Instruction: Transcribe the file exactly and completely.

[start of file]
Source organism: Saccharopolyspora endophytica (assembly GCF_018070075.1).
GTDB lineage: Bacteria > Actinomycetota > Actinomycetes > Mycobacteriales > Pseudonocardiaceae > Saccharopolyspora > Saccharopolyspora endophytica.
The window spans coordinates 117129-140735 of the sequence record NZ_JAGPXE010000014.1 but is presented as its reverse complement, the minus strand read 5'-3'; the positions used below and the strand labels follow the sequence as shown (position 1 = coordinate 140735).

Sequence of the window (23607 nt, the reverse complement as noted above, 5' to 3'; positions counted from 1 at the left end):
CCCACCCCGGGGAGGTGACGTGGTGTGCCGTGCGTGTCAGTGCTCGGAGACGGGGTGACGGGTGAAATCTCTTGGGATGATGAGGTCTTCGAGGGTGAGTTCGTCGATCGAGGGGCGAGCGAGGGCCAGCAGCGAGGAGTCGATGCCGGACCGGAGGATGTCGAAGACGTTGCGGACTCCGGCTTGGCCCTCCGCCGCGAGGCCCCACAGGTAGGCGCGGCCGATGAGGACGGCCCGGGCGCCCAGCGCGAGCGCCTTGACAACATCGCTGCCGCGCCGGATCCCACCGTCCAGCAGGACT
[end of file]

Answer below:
Source organism: Saccharopolyspora endophytica (assembly GCF_018070075.1).
GTDB lineage: Bacteria > Actinomycetota > Actinomycetes > Mycobacteriales > Pseudonocardiaceae > Saccharopolyspora > Saccharopolyspora endophytica.
The window spans coordinates 117129-140735 of the sequence record NZ_JAGPXE010000014.1 but is presented as its reverse complement, the minus strand read 5'-3'; the positions used below and the strand labels follow the sequence as shown (position 1 = coordinate 140735).

Sequence of the window (23607 nt, the reverse complement as noted above, 5' to 3'; positions counted from 1 at the left end):
CCCACCCCGGGGAGGTGACGTGGTGTGCCGTGCGTGTCAGTGCTCGGAGACGGGGTGACGGGTGAAATCTCTTGGGATGATGAGGTCTTCGAGGGTGAGTTCGTCGATCGAGGGGCGAGCGAGGGCCAGCAGCGAGGAGTCGATGCCGGACCGGAGGATGTCGAAGACGTTGCGGACTCCGGCTTGGCCCTCCGCCGCGAGGCCCCACAGGTAGGCGCGGCCGATGAGGACGGCCCGGGCGCCCAGCGCGAGCGCCTTGACAACATCGCTGCCGCGCCGGATCCCACCGTCCAGCAGGACT